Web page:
There was a strong breeze on this Cardinal as he basked in the evening glow. On Cardinals the orange lighting seems especially noticeable. All of their feathers seem to melt together into one regal red cloak.
At times the effect is almost too much. Here the feather definition near the face is mostly lost (granted some of that was my error), but I find the bright illumination to be very refreshing. Perhaps it's that the high and bright Arizona sun so often bleaches out colors. It's nice to have natural lighting bring a new color to the fore.
I photographed this Verdin last year, also at the Desert Botanical Garden. It was using the last minutes of daylight to fill up on lantana berries, and made for a wonderful color palette with the yellow face, green foliage, and cobalt blue berries.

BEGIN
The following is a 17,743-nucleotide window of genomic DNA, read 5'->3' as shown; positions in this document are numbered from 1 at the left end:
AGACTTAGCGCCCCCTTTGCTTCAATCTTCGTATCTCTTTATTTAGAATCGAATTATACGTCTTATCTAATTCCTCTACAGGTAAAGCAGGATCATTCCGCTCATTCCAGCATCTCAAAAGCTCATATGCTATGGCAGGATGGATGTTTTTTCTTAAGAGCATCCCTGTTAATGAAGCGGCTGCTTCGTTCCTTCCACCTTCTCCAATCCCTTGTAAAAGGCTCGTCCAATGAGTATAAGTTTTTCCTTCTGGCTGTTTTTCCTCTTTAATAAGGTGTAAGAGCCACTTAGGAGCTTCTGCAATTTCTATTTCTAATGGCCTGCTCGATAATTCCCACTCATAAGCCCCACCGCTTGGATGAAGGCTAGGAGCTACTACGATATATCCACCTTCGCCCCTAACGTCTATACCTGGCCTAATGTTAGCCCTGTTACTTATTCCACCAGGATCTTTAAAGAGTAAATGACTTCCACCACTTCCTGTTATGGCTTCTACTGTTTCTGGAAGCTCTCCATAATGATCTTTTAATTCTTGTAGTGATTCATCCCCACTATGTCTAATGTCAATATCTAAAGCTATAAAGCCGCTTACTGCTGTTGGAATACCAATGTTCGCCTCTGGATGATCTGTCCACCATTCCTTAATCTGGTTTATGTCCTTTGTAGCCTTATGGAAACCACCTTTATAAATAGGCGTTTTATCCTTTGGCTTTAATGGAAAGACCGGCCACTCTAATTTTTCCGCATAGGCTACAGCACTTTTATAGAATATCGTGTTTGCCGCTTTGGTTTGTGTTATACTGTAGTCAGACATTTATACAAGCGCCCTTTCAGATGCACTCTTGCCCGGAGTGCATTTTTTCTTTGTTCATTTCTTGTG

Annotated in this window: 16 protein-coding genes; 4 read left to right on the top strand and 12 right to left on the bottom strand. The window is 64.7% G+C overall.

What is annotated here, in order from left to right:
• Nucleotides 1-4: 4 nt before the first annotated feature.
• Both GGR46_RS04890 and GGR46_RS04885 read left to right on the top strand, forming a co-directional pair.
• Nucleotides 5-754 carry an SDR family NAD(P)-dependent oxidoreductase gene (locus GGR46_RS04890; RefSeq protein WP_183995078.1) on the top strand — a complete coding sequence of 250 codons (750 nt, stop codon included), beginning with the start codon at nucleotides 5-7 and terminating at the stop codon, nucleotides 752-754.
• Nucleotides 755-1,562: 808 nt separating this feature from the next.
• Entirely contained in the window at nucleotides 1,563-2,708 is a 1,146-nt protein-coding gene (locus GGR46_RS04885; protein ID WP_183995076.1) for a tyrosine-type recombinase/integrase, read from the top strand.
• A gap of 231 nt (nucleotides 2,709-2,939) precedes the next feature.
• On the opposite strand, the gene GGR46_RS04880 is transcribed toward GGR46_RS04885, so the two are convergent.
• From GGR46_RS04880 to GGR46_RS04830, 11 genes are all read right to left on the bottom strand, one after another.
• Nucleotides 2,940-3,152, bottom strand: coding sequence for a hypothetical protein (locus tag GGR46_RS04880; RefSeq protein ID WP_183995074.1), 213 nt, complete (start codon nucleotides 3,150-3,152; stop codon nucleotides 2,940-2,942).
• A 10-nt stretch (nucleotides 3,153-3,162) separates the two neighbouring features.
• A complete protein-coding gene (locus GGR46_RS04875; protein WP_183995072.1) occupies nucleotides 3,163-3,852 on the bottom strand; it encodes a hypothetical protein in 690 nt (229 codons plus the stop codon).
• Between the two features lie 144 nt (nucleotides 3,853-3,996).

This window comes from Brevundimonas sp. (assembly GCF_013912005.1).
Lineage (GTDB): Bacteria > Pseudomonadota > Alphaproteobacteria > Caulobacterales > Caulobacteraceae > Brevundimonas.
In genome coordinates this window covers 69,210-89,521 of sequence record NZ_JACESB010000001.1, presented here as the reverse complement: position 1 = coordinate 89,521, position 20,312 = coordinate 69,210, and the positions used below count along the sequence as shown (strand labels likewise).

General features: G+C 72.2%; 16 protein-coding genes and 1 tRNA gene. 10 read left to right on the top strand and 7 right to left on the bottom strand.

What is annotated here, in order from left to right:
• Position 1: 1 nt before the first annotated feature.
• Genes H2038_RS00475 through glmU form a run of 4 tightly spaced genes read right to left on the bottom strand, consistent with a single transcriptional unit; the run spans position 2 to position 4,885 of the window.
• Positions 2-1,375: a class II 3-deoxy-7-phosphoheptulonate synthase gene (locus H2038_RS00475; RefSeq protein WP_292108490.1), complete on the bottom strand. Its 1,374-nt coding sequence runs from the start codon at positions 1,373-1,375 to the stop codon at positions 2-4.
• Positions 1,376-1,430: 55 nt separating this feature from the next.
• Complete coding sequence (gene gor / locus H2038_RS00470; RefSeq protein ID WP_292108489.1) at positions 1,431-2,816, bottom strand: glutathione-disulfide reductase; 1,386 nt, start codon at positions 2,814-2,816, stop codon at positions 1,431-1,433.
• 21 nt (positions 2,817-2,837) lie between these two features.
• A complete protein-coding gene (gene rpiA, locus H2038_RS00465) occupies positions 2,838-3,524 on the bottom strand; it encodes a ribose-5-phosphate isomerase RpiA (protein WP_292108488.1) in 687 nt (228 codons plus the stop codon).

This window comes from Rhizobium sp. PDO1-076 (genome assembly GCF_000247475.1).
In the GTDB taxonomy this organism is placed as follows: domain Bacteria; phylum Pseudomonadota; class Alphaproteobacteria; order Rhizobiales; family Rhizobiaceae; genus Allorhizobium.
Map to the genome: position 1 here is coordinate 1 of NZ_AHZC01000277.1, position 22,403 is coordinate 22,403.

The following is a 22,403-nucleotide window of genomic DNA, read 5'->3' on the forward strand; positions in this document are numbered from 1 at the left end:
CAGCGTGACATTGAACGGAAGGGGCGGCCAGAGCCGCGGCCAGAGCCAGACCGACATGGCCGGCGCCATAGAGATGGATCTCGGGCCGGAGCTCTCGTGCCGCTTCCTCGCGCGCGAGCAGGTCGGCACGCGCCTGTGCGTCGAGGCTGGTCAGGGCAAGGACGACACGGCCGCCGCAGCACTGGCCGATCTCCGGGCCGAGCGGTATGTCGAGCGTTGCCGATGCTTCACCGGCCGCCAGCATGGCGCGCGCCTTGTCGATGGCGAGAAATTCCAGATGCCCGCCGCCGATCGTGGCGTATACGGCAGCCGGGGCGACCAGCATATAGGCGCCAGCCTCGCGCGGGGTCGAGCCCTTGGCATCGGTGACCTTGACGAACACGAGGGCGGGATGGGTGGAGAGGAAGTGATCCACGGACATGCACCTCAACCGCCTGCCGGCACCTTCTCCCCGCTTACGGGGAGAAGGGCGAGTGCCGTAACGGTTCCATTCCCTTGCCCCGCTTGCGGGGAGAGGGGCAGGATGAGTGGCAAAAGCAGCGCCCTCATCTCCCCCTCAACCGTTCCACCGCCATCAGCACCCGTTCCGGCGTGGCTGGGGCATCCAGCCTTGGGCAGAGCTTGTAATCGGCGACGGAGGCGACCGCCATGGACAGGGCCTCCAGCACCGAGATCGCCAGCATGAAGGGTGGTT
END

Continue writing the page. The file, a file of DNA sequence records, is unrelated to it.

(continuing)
This insectivorous female Red-Shafted Flicker was also feeding, though her antipasti (hehe get it?) was less photogenic. There's not much yellow or orange natural light here, but the overall dimness maintains that evening feel. The sun is below the horizon and finally things are cooling down.
As things start to heat up again in Phoenix, evening birding will have a more prominent role. With a little luck, evening birders will get see Nighthawks and Owls going out to feed, before heading in for some dinner of their own.